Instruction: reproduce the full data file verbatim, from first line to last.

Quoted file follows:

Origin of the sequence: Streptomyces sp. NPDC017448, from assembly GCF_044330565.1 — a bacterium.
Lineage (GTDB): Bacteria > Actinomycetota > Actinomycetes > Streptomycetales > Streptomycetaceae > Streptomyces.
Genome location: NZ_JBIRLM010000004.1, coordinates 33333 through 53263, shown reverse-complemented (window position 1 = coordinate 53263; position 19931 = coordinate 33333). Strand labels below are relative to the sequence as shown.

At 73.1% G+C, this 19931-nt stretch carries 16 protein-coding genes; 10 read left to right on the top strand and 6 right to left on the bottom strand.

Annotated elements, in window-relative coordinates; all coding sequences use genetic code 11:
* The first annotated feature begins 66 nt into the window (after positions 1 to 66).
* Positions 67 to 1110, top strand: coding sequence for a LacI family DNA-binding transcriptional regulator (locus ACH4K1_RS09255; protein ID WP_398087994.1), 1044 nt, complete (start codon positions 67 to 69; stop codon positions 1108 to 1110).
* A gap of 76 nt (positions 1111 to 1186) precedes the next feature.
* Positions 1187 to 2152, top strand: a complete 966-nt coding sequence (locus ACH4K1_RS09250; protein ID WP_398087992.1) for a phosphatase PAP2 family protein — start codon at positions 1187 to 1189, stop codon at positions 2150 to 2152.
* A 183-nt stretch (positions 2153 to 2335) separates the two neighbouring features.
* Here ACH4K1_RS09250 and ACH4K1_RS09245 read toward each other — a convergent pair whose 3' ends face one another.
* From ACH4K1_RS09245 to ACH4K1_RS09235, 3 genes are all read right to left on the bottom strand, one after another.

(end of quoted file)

Origin of the sequence: Streptomyces sp. NPDC017448, from assembly GCF_044330565.1 — a bacterium.
Lineage (GTDB): Bacteria > Actinomycetota > Actinomycetes > Streptomycetales > Streptomycetaceae > Streptomyces.
Genome location: NZ_JBIRLM010000004.1, coordinates 33333 through 53263, shown reverse-complemented (window position 1 = coordinate 53263; position 19931 = coordinate 33333). Strand labels below are relative to the sequence as shown.

At 73.1% G+C, this 19931-nt stretch carries 16 protein-coding genes; 10 read left to right on the top strand and 6 right to left on the bottom strand.

Annotated elements, in window-relative coordinates; all coding sequences use genetic code 11:
* The first annotated feature begins 66 nt into the window (after positions 1 to 66).
* Positions 67 to 1110, top strand: coding sequence for a LacI family DNA-binding transcriptional regulator (locus ACH4K1_RS09255; protein ID WP_398087994.1), 1044 nt, complete (start codon positions 67 to 69; stop codon positions 1108 to 1110).
* A gap of 76 nt (positions 1111 to 1186) precedes the next feature.
* Positions 1187 to 2152, top strand: a complete 966-nt coding sequence (locus ACH4K1_RS09250; protein ID WP_398087992.1) for a phosphatase PAP2 family protein — start codon at positions 1187 to 1189, stop codon at positions 2150 to 2152.
* A 183-nt stretch (positions 2153 to 2335) separates the two neighbouring features.
* Here ACH4K1_RS09250 and ACH4K1_RS09245 read toward each other — a convergent pair whose 3' ends face one another.
* From ACH4K1_RS09245 to ACH4K1_RS09235, 3 genes are all read right to left on the bottom strand, one after another.